The U.S. Congress did not pass the bill realigning the health care system: the Democratic caucus did.
Never in modern memory has a major piece of legislation passed without a single Republican vote. Even President Lyndon B. Johnson got just shy of half of Republicans in the House to vote for Medicare in 1965, a piece of legislation that was denounced with many of the same words used to oppose this one. That may be the true measure of how much has changed in Washington in the ensuing 45 years, and how Mr. Obama’s own strategy is changing with the discovery that the approach to governing he had in mind simply will not work.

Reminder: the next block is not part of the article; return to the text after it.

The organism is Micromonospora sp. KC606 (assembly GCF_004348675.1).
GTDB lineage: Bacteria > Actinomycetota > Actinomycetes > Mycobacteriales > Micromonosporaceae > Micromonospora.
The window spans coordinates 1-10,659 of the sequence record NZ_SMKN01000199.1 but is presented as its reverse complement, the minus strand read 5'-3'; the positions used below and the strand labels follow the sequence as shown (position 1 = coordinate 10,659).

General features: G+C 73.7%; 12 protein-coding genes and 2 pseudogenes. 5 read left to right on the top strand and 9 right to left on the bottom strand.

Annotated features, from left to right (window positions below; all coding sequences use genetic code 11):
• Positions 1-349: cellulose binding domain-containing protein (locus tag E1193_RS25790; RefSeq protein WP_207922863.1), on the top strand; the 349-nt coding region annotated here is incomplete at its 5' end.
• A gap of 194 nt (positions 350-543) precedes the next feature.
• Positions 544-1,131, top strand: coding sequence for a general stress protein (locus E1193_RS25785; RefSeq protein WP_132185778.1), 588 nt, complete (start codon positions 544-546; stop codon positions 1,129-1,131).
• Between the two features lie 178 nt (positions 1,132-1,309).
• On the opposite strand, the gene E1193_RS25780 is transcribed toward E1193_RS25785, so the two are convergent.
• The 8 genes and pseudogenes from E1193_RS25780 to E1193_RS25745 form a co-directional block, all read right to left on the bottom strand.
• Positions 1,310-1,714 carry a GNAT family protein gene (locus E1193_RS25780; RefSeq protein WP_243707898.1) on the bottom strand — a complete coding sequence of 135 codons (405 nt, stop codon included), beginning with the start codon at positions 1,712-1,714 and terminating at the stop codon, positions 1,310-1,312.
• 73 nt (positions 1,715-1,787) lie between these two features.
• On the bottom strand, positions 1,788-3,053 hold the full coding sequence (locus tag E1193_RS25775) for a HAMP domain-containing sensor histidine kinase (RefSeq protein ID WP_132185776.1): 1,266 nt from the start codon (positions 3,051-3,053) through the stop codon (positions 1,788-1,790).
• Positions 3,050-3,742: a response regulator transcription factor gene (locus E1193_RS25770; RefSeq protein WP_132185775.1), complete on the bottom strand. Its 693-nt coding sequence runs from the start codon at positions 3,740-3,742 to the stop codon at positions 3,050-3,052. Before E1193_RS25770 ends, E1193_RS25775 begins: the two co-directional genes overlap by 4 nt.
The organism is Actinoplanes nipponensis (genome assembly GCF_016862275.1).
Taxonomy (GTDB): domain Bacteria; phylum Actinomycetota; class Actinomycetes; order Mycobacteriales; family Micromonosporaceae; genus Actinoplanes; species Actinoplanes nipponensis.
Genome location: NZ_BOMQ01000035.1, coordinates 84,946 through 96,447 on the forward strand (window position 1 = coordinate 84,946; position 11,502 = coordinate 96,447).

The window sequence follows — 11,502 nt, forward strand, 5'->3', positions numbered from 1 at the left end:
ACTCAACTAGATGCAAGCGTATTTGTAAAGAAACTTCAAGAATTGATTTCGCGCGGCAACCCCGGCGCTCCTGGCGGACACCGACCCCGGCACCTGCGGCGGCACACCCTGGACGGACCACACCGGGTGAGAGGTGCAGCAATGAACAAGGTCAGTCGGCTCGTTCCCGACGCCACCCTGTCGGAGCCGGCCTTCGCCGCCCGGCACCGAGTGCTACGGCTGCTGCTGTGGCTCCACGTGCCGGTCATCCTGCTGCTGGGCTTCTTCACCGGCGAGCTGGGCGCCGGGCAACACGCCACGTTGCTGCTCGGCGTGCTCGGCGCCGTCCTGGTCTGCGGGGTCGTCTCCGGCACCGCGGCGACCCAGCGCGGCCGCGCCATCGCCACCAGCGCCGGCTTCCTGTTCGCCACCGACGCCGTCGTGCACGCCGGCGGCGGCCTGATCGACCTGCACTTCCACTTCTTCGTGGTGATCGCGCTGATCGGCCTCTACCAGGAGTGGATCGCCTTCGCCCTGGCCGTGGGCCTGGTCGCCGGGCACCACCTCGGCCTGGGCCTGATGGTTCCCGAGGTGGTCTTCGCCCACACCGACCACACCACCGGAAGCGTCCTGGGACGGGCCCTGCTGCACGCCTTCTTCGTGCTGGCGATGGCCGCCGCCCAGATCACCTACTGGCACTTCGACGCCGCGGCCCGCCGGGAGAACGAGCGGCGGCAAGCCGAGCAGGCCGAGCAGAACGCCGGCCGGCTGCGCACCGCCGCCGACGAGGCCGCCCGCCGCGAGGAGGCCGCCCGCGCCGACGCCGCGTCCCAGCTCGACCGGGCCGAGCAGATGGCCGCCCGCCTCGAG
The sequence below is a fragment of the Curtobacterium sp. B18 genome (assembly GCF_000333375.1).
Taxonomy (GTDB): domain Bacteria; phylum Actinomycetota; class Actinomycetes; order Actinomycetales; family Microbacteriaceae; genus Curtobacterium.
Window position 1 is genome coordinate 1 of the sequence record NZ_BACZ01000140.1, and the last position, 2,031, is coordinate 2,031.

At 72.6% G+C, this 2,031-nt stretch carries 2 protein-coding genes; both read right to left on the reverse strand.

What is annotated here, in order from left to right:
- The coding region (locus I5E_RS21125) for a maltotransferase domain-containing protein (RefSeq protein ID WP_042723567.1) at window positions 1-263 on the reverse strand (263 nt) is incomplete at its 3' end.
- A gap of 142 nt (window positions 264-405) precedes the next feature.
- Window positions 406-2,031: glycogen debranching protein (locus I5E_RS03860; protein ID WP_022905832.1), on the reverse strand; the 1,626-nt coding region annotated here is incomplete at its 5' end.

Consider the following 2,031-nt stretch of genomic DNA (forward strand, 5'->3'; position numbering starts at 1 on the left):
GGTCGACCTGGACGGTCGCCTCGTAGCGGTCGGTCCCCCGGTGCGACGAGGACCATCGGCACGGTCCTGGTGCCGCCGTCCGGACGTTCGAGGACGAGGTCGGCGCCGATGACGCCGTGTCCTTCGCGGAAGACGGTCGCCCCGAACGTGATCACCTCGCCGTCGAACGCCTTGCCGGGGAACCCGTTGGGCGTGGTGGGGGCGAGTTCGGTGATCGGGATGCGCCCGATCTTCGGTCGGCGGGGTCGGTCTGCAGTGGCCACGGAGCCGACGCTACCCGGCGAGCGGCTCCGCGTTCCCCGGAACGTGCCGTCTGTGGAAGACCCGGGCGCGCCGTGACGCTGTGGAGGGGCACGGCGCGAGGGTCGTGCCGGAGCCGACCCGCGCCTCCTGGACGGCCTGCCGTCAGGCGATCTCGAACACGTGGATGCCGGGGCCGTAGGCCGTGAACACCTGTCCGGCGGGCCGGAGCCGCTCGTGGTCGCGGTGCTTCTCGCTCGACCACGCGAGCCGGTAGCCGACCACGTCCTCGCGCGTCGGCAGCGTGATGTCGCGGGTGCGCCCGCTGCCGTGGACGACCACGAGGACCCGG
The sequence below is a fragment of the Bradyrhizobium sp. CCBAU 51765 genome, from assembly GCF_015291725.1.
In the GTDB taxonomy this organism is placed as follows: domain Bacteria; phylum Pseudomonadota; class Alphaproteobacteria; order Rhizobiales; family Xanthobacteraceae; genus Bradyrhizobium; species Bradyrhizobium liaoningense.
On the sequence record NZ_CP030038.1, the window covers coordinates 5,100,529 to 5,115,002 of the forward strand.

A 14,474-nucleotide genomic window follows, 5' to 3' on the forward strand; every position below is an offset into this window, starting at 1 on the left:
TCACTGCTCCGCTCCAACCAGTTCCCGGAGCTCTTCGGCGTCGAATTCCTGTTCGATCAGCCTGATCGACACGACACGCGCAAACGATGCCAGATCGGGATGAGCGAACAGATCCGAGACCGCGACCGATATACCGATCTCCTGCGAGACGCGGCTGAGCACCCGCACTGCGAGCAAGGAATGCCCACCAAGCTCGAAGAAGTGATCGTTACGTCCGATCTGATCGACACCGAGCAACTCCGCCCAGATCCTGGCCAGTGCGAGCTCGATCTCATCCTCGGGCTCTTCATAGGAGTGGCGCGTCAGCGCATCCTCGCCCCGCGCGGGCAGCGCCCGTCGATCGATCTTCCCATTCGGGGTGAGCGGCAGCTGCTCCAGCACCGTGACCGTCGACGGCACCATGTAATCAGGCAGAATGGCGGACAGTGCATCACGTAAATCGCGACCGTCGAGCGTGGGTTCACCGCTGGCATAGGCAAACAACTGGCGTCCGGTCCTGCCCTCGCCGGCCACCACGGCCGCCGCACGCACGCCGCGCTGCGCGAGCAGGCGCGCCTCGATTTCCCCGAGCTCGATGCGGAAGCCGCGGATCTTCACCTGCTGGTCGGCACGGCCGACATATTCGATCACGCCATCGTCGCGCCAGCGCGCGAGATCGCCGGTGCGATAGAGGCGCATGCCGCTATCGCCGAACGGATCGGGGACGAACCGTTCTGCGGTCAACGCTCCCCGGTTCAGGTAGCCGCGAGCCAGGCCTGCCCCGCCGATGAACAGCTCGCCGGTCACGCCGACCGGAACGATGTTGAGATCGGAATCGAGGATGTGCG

Partisanship is today the only game in town, but this is not at all surprising. We are a deeply polarized nation of opposed echo chambers diving deeper into ideological extremes, with little dialogue that advances compromise, cvility, or balanced policy. Our politicians are downstream from this cultural crisis, using it and feeding it, rather than providing moderation and statemanship.